>>> from collections import deque >>> queue=deque(["Eric","John","Michael"]) >>> queue.append("Terry") >>> queue.append("Graham") >>> queue deque(['Eric', 'John', 'Michael', 'Terry', 'Graham']) >>> queue.popleft() 'Eric' >>> queue.popleft() 'John' >>> queue deque(['Michael', 'Terry', 'Graham'])

Tuple

There is also another sequence type- tuple. Tuples is a sequence just like list. The differences are that tuple cannot be changed i.e. tuple is immutable, while list is mutable, and tuple use parentheses, while list use square brackets. Tuple items need not to be of same data type. Also, as mentioned previously, Python allow adding a trailing comma after last item of tuple.

>>> a=('spam','eggs',100,1234) >>> a ('spam', 'eggs', 100, 1234) >>> a=('spam','eggs',100,1234,) >>> a ('spam', 'eggs', 100, 1234)

The above expressions are examples of “tuple packing” operation i.e. the values ‘spam’, ‘eggs’, 100 and 1234 are packed together in a tuple. The reverse operation is also possible, for example:

>>> a1, a2 , a3, a4=a >>> al 'spam' >>> a2 'eggs' >>> a3 100 >>> a4 1234

This is called “sequence unpacking”, and works for any sequence on the right-hand side. Sequence unpacking requires the group of variables on the left to have the same number of elements as the length of the sequence. Note that multiple assignments are really just a combination of tuple packing and sequence unpacking.

>>> a,b=10,20 >>> a 10 >>> b 20

**Tuple creation**

Tuple can be created in many ways. .

**Using parenthesis**

Creating a tuple is as simple as grouping various comma-separated values, and optionally these comma-separated values between parentheses.

>>> a= ('spameggs100,1234) >>> a ('spam', 'eggs', 100, 1234) >>> a=('spam','eggs',100,1234,) >>> a ('spam', 'eggs', 100, 1234) >>> a='spam','eggs',100,1234 >>> a ('spam', 'eggs', 100, 1234) >>> a='spam','eggs',100,1234, >>> a ('spam', 'eggs', 100, 1234)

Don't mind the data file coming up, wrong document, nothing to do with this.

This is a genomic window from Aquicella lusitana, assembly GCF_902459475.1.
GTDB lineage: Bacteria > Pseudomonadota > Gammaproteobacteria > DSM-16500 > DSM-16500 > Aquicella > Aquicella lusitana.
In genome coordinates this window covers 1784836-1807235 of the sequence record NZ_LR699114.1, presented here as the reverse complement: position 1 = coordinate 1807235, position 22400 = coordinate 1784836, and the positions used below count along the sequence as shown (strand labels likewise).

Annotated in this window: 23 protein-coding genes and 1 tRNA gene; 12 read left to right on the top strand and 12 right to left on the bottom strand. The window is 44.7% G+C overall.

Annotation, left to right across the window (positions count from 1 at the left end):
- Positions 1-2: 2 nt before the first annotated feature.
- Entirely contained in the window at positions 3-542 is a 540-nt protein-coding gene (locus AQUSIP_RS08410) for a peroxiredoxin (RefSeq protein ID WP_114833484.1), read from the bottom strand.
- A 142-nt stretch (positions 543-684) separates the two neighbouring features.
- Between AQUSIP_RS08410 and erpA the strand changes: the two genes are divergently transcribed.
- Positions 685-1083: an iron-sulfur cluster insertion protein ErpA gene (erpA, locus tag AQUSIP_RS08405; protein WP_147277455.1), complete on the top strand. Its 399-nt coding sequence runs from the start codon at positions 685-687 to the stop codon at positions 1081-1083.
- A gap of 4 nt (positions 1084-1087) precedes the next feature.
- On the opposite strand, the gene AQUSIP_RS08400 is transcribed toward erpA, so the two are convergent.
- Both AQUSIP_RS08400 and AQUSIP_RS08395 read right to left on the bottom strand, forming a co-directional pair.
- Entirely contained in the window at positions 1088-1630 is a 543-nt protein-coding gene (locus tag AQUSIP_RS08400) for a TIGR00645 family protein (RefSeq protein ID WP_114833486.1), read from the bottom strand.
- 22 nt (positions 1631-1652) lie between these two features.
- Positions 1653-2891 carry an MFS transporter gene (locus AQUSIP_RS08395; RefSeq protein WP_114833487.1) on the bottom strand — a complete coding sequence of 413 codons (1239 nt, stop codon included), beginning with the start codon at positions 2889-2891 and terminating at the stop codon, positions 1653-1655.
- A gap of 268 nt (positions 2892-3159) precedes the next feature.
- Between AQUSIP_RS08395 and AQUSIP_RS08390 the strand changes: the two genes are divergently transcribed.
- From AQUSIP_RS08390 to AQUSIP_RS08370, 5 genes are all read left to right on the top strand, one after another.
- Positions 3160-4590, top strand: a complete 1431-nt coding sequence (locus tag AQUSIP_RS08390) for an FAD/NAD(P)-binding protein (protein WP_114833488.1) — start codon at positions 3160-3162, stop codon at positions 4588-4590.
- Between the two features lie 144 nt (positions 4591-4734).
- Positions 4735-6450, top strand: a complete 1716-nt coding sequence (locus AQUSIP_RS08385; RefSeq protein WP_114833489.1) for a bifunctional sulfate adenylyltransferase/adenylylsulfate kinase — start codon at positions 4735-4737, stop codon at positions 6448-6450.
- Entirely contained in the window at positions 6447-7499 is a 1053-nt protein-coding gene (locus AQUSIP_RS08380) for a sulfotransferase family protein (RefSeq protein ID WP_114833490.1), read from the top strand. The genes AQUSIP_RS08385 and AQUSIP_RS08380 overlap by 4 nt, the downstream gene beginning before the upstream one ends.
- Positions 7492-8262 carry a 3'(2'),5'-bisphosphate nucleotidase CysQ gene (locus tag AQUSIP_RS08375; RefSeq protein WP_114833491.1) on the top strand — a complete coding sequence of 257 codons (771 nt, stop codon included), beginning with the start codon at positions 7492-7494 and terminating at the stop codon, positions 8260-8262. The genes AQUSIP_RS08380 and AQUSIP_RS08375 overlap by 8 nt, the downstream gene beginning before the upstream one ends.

A tuple with one item is created by a comma after the item (it is not necessary to enclose a single item in parentheses).

>>> a=(10) >>> a 10 >>> type(a) <type 'int'> >>> b= (10, ) >>> b (10, ) >>> type(b) <type 'tuple'> >>> c=10, >>> c (10, ) >>> type(c) <type 'tuple'>

It is also possible to create an empty tuple by assigning parenthesis to a variable.

>>> a=() >>> a 0

**Using other tuples**

A tuple can also be created by copying a tuple or slicing a tuple.

>>> a=('spam','eggs',100,1234) >>> b=a[:] >>> b ('spam', 'eggs', 100, 1234) >>> c=a[l:3] >>> c ('eggs', 100)

**Using built-in function**

Tuple can also be created using built-in function tuple (). The tuple ( [iterable] ) function return a tuple whose items are same and in the same order as items of the iterable. The iterable may be a sequence, a container that supports iteration, or an iterator object. If iterable is already a tuple, it is returned unchanged. If no argument is given, an empty tuple is returned.

>>> tuple(['apple','pineapple','banana']) ('apple', 'pineapple', 'banana') >>> tuple('apple') ('a', 'p', 'p', '1', 'e') >>> tuple(['apple']) ('apple',)

**Accessing tuple elements**

The tuple index start with 0, and to access values in tuple, use the square brackets with the index or indices to obtain a slice of the tuple.

>>> a=('spam','eggs',100,1234) >>> a[0] 'spam' >>> a [ 1 : 3 ] ( 'eggs', 100)

**Update tuple**

Tuple is immutable, so changing element value or adding new elements is not possible. But one can take portions of existing tuples to create a new tuples.

>>> tuplel=(1,2,3) >>> tuple2=('a','b','c') >>> tuple3=tuplel+tuple2 >>> tuple3 (1, 2, 3, 'a', 'b', 'c') >>> tuple3=tuple1[0:2]+tuple2[l:3] >>> tuple3 (1, 2, 'b', 'c')

It is also possible to create tuple which contain mutable objects, such as lists.

>>> a= [1, 2,3] , [4,5,6, 7] >>> a (fl, 2, 3], [4, 5, 6, 7]) >>> a [0] [1]=200 • >>> a ([1, 200, 3], [4, 5, 6, 7])

**Deleting tuple**

Removing individual tuple element is not possible. To explicitly remove an entire tuple, just use the del statement.

>>> a=('spam', 'eggs100,1234) >>> del a

**Swapping tuples**

There might be a scenario in which multiple tuples needs to be swapped among themselves. This is can done easily using multiple assignments expression.

>>> a=(10,20,30) >>> b= (40,50,60) >>> c=(70,80,90) >>> a,b,c=c,a,b >>> a (70, 80, 90) >>> b (10, 20, 30) >>> c (40, 50, 60)

**Looping techniques**

Tuple can also be used in iteration operation, for example:

>>> for a in (4,6,9,2): print a 4 6 9 2 >>> for a in (4,6,9,2): print a, 4 6 9 2

When looping through a sequence, the position index and corresponding value can be retrieved at the same time using the enumerate () function.

>>>for i,v in enumerate ((' tic tac toe ')) : ... print i,v 0 tic 1 tac . 2 toe